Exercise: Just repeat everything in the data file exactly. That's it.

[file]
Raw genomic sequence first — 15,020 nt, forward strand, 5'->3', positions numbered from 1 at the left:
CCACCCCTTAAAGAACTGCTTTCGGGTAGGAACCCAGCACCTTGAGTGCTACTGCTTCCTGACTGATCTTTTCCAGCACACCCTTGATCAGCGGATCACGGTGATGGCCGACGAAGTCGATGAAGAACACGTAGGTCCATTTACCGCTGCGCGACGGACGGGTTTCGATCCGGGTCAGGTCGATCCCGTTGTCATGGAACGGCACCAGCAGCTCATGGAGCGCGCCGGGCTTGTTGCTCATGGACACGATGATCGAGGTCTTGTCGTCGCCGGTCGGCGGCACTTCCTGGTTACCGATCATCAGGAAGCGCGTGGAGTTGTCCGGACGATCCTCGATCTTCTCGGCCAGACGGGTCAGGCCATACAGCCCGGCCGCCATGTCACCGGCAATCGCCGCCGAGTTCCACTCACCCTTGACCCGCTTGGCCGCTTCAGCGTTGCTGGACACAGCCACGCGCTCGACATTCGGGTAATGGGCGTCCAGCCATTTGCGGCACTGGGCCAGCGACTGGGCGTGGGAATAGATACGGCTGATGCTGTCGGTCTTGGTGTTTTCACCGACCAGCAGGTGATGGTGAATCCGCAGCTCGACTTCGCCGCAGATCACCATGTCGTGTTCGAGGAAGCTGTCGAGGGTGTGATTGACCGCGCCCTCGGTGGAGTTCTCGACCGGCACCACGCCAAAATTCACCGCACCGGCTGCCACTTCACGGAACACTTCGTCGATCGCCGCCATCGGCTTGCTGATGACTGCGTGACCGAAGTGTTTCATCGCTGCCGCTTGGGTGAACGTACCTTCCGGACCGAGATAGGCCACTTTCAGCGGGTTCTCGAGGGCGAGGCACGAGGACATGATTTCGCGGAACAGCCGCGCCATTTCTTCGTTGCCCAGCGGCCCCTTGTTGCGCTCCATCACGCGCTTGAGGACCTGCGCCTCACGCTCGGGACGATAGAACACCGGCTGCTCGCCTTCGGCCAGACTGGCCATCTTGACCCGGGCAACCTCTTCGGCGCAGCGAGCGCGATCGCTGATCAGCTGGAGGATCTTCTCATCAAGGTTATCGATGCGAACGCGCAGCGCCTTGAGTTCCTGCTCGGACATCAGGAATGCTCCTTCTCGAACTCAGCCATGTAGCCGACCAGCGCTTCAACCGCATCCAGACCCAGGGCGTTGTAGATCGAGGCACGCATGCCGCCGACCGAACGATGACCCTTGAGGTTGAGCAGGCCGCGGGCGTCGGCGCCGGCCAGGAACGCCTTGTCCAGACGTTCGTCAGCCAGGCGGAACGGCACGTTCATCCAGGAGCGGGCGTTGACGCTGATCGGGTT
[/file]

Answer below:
Raw genomic sequence first — 15,020 nt, forward strand, 5'->3', positions numbered from 1 at the left:
CCACCCCTTAAAGAACTGCTTTCGGGTAGGAACCCAGCACCTTGAGTGCTACTGCTTCCTGACTGATCTTTTCCAGCACACCCTTGATCAGCGGATCACGGTGATGGCCGACGAAGTCGATGAAGAACACGTAGGTCCATTTACCGCTGCGCGACGGACGGGTTTCGATCCGGGTCAGGTCGATCCCGTTGTCATGGAACGGCACCAGCAGCTCATGGAGCGCGCCGGGCTTGTTGCTCATGGACACGATGATCGAGGTCTTGTCGTCGCCGGTCGGCGGCACTTCCTGGTTACCGATCATCAGGAAGCGCGTGGAGTTGTCCGGACGATCCTCGATCTTCTCGGCCAGACGGGTCAGGCCATACAGCCCGGCCGCCATGTCACCGGCAATCGCCGCCGAGTTCCACTCACCCTTGACCCGCTTGGCCGCTTCAGCGTTGCTGGACACAGCCACGCGCTCGACATTCGGGTAATGGGCGTCCAGCCATTTGCGGCACTGGGCCAGCGACTGGGCGTGGGAATAGATACGGCTGATGCTGTCGGTCTTGGTGTTTTCACCGACCAGCAGGTGATGGTGAATCCGCAGCTCGACTTCGCCGCAGATCACCATGTCGTGTTCGAGGAAGCTGTCGAGGGTGTGATTGACCGCGCCCTCGGTGGAGTTCTCGACCGGCACCACGCCAAAATTCACCGCACCGGCTGCCACTTCACGGAACACTTCGTCGATCGCCGCCATCGGCTTGCTGATGACTGCGTGACCGAAGTGTTTCATCGCTGCCGCTTGGGTGAACGTACCTTCCGGACCGAGATAGGCCACTTTCAGCGGGTTCTCGAGGGCGAGGCACGAGGACATGATTTCGCGGAACAGCCGCGCCATTTCTTCGTTGCCCAGCGGCCCCTTGTTGCGCTCCATCACGCGCTTGAGGACCTGCGCCTCACGCTCGGGACGATAGAACACCGGCTGCTCGCCTTCGGCCAGACTGGCCATCTTGACCCGGGCAACCTCTTCGGCGCAGCGAGCGCGATCGCTGATCAGCTGGAGGATCTTCTCATCAAGGTTATCGATGCGAACGCGCAGCGCCTTGAGTTCCTGCTCGGACATCAGGAATGCTCCTTCTCGAACTCAGCCATGTAGCCGACCAGCGCTTCAACCGCATCCAGACCCAGGGCGTTGTAGATCGAGGCACGCATGCCGCCGACCGAACGATGACCCTTGAGGTTGAGCAGGCCGCGGGCGTCGGCGCCGGCCAGGAACGCCTTGTCCAGACGTTCGTCAGCCAGGCGGAACGGCACGTTCATCCAGGAGCGGGCGTTGACGCTGATCGGGTT